Brian and Garrett Fahy
In 2010, the Republican Party made significant midterm gains in a “wave election” as a result of the rise and effectiveness of the Tea Party, which reflected and galvanized the electorate’s concerns over spending, debt, and the Democrats’ impecunious stewardship of the economy.

In 2011, the Republican Party tarnished its image and nearly bankrupted itself intellectually after a primary process that endured for too long and was too hospitable to too many unelectable candidates. Bachman, Cain, Gingrich, and Paul, you know who you are.

In 2012, the Republican Party lost because of its failure to turn out the base, its failure to garner a sufficient number of Hispanic votes, and its failure to articulate a coherent vision that contrasted with Mr. Obama’s.

In 2013, the country’s balance sheet will irreversibly tilt towards the “Greece” end of the ledger unless major structural changes are made to the current taxing and spending regimes. This presents the GOP with a major opportunity, to fail or succeed.

The Republican road to electoral ruin is paved with compromise and centrism. John McCain and Mitt Romney know something about this. Conversely, the Republican road to electoral restoration is paved with bold distinctions. On the presidential level, Ronald Reagan and George W. Bush knew about this. On the state level, Chris Christie, Scott Walker, Mitch Daniels and Bobby Jindal get this.

Thus, the choice before the party is this: in the wake of an epic defeat, which road to choose? Compromise and moderation, or bold distinction? The fiscal cliff debate invites a choice.

The President, leading in word but not in deed, has made clear that he intends to fleece the rich, “invest” in more “stimulus,” and kick the fiscal can off the debt cliff and down the recession road. The President has also made clear that he favors a “tax now, cut later” approach. Apparently all that talk about a “balanced” approach during the debates was just that, talk.

Treasury Secretary Tim Geithner recently floated a proposal for $1.6 trillion in tax hikes, $50 billion in stimulus, $400 billion in cuts, and presidential control of the debt ceiling. This proposal, a policy Hindenburg, is akin to putting a diabetic in charge of a Winchell’s donuts franchise and trusting him to live long and prosper.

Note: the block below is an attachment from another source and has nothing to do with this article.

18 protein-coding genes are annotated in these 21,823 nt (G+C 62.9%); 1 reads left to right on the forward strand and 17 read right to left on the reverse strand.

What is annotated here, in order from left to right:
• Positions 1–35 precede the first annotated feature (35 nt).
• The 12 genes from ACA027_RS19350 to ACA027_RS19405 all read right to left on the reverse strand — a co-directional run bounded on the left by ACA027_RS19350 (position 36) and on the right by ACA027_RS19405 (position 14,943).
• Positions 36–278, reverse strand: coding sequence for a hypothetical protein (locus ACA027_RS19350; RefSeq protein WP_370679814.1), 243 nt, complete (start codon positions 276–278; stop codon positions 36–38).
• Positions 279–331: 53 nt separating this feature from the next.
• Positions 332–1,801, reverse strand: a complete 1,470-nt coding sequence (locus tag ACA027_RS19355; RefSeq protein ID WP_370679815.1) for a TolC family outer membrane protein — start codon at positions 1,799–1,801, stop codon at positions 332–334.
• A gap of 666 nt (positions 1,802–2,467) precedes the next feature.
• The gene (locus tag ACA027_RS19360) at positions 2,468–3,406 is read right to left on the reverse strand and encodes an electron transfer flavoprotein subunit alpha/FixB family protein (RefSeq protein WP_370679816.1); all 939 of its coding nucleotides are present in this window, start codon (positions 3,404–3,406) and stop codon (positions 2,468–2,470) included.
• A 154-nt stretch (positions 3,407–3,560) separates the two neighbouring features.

A few blocks down Pennsylvania Avenue, the administration’s erstwhile congressional allies have echoed similar proposals. Senate Majority Leader Harry Reid has proposed that any fiscal cliff solution would have to include raising the debt ceiling. Debt created the crisis, yet Sen. Reid wants to pile on the debt. Returning to our prior analogy, this would be like injecting donuts into our Winchell’s manager’s mouth while injecting insulin into his veins.

Senator Dick Durbin, another reality denier, has decreed that Social Security, which is broke and going broker, is off limits for fiscal cliff negotiations. Similarly, Medicare, which other Democrats have declared healthy and sacrosanct, is headed down the same path as Social Security: Medicare’s hospital trust fund will be depleted by 2024, and that doesn’t factor in the full weight and cost of Obamacare.

Given the foregoing, what are Republicans to do? Some, still loyal to their Norquist pledge, argue against raising marginal rates. Others, including House Speaker Boehner, have agreed to eliminate some tax deductions. How’s that going to sell on the road to Republican resurgence?

It’s well past time that Republicans put up (a fight) or stop talking. The message needs to be simple and persuasive. Borrowing from President Obama, it should go something like this:

The party of $6 trillion in debt in four years cannot be trusted to address our debt problem. We cannot, and we will not go back to the policies of the last four years.

We are not satisfied with economic growth of 2 percent. This country can do better. Here’s how we’ll do better.

We want more employers and more jobs and more paychecks. Tax increases kill jobs and reduce paychecks, so we will not support tax increases.

We believe the country is spending too much money, and we believe you can spend your money better than Washington can. So we reject any deal that fails to make meaningful spending cuts.

We want to preserve Social Security and Medicare for ourselves and our children. Honesty requires that we tell you that both programs are on life support, so any deal must include reforms to these programs.

We believe retirement savings should be protected, so we reject any attempts to tax or nationalize 401K programs.

We believe you and your doctor know how to address your medical needs, so we will not fund Obamacare, which places Washington bureaucrats between you and your doctor.

None of the foregoing was foreclosed by the ballot results on November 6, 2012. Further, if the GOP needs reminding, the nation returned a Republican House.

The nation cries out for leadership, and the national balance sheet cries out for redress. The party that heeds these twin calls will be rewarded, by history, and by the voters in 2014. Republicans should conduct themselves accordingly.


Brian and Garrett Fahy

Brian and Garrett Fahy are attorneys from Los Angeles who previously worked in the White House and Senate Republican Conference, respectively. They write on national legal and political affairs. They can be reached at BGTownhall@gmail.com.